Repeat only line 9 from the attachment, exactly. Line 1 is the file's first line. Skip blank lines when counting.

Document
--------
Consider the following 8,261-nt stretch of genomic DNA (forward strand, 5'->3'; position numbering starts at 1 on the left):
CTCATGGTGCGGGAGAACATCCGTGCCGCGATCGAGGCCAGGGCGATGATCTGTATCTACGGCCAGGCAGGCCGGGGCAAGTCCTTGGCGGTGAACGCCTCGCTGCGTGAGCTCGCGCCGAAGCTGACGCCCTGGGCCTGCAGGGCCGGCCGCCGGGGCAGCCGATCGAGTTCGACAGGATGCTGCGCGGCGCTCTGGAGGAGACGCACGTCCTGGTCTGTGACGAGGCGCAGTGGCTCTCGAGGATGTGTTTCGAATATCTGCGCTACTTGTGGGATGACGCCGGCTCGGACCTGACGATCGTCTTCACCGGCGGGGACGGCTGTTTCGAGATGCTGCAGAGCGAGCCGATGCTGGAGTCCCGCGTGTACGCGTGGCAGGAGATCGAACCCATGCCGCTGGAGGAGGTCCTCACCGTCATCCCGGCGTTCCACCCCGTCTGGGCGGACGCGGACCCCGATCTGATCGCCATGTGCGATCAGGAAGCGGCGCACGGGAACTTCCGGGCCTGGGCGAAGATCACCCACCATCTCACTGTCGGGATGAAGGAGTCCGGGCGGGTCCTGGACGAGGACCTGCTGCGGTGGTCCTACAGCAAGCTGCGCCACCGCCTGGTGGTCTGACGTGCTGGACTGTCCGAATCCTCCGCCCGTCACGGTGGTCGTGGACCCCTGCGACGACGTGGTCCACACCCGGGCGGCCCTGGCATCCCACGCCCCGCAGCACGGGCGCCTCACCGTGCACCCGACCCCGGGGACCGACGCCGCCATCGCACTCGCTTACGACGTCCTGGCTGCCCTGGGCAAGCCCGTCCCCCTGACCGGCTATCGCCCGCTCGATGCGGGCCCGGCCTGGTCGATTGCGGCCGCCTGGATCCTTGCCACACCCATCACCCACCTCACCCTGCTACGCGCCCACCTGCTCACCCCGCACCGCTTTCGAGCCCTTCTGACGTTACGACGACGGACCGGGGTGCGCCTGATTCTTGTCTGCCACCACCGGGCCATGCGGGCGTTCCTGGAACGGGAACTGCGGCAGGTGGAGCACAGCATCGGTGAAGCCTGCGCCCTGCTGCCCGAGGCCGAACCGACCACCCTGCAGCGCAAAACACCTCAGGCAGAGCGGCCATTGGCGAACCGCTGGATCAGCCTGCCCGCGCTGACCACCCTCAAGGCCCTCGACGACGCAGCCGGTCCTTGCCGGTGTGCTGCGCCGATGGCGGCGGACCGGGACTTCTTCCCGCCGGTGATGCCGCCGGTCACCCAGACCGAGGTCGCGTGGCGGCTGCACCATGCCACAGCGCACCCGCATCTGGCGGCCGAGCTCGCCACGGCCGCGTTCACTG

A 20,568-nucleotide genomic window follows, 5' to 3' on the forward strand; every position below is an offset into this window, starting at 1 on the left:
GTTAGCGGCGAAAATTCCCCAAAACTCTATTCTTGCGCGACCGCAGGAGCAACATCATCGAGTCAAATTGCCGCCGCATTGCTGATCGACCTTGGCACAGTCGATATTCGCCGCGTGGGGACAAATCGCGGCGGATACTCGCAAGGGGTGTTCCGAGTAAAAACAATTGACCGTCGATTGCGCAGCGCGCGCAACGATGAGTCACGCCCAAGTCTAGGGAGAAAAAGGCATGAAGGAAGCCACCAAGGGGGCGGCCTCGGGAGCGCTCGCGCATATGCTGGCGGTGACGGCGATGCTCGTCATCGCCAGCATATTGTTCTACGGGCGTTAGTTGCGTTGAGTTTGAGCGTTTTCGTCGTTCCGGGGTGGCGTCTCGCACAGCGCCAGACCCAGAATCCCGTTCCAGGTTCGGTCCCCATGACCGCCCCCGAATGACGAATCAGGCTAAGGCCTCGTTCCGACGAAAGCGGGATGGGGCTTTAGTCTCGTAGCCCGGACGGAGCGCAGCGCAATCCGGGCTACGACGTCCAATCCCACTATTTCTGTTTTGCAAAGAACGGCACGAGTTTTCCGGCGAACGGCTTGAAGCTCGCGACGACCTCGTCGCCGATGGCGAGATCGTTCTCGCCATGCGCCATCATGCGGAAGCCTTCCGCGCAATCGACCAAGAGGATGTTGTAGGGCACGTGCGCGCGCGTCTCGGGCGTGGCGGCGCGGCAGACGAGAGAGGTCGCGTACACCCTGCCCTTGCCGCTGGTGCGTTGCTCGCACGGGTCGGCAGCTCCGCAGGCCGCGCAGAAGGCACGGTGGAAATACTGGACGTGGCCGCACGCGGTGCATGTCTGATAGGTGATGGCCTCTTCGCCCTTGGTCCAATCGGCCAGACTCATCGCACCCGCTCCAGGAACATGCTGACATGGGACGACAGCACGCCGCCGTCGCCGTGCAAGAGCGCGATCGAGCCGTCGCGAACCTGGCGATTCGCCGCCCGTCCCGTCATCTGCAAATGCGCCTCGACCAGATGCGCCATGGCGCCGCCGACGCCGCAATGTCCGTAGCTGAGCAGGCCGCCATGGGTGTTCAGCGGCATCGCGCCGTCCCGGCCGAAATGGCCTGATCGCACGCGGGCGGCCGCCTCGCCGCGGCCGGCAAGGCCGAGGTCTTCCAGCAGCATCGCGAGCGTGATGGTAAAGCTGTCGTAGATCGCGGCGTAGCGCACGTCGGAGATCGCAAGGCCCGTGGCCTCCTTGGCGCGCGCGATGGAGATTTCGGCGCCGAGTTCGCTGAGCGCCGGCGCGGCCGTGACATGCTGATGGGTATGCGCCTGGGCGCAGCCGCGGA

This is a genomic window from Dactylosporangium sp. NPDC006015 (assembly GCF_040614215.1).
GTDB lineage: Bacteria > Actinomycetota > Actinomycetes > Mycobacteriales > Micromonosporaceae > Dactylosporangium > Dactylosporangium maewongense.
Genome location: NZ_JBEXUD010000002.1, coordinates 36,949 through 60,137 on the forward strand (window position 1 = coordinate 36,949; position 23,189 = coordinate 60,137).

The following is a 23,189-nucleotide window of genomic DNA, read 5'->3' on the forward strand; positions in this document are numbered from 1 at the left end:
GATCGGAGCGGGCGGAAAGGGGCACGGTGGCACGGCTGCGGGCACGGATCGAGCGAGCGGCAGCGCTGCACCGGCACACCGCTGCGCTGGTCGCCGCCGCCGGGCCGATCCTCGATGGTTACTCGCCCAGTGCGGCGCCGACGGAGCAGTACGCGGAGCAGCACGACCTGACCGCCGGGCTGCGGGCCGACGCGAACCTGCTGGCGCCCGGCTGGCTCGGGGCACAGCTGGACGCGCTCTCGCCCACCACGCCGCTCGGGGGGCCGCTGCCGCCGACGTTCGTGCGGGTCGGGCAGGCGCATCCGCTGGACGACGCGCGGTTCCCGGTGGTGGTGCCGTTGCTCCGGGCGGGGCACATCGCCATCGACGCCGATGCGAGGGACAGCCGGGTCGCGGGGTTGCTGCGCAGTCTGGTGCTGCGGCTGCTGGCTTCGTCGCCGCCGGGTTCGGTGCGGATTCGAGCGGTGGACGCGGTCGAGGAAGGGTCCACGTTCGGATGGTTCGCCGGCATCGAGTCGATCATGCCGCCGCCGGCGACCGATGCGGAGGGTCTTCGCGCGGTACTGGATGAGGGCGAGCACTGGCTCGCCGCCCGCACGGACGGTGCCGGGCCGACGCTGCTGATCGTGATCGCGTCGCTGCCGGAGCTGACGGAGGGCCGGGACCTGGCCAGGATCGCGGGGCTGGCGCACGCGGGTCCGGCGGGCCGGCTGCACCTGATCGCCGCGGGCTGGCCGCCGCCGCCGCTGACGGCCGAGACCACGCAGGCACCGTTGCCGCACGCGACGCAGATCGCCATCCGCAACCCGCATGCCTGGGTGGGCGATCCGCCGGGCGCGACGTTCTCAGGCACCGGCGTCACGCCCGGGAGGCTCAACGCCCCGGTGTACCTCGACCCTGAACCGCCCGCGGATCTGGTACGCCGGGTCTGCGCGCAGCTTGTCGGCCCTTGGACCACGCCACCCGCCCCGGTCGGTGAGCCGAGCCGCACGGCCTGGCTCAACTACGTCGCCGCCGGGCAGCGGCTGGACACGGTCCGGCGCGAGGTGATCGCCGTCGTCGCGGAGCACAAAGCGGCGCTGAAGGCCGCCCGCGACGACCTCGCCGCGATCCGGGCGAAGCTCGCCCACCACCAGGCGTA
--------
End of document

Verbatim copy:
GATCGGAGCGGGCGGAAAGGGGCACGGTGGCACGGCTGCGGGCACGGATCGAGCGAGCGGCAGCGCTGCACCGGCACACCGCTGCGCTGGTCGCCGCCGCCGGGCCGATCCTCGATGGTTACTCGCCCAGTGCGGCGCCGACGGAGCAGTACGCGGAGCAGCACGACCTGACCGCCGGGCTGCGGGCCGACGCGAACCTGCTGGCGCCCGGCTGGCTCGGGGCACAGCTGGACGCGCTCTCGCCCACCACGCCGCTCGGGGGGCCGCTGCCGCCGACGTTCGTGCGGGTCGGGCAGGCGCATCCGCTGGACGACGCGCGGTTCCCGGTGGTGGTGCCGTTGCTCCGGGCGGGGCACATCGCCATCGACGCCGATGCGAGGGACAGCCGGGTCGCGGGGTTGCTGCGCAGTCTGGTGCTGCGGCTGCTGGCTTCGTCGCCGCCGGGTTCGGTGCGGATTCGAGCGGTGGACGCGGTCGAGGAAGGGTCCACGTTCGGATGGTTCGCCGGCATCGAGTCGATCATGCCGCCGCCGGCGACCGATGCGGAGGGTCTTCGCGCGGTACTGGATGAGGGCGAGCACTGGCTCGCCGCCCGCACGGACGGTGCCGGGCCGACGCTGCTGATCGTGATCGCGTCGCTGCCGGAGCTGACGGAGGGCCGGGACCTGGCCAGGATCGCGGGGCTGGCGCACGCGGGTCCGGCGGGCCGGCTGCACCTGATCGCCGCGGGCTGGCCGCCGCCGCCGCTGACGGCCGAGACCACGCAGGCACCGTTGCCGCACGCGACGCAGATCGCCATCCGCAACCCGCATGCCTGGGTGGGCGATCCGCCGGGCGCGACGTTCTCAGGCACCGGCGTCACGCCCGGGAGGCTCAACGCCCCGGTGTACCTCGACCCTGAACCGCCCGCGGATCTGGTACGCCGGGTCTGCGCGCAGCTTGTCGGCCCTTGGACCACGCCACCCGCCCCGGTCGGTGAGCCGAGCCGCACGGCCTGGCTCAACTACGTCGCCGCCGGGCAGCGGCTGGACACGGTCCGGCGCGAGGTGATCGCCGTCGTCGCGGAGCACAAAGCGGCGCTGAAGGCCGCCCGCGACGACCTCGCCGCGATCCGGGCGAAGCTCGCCCACCACCAGGCGTA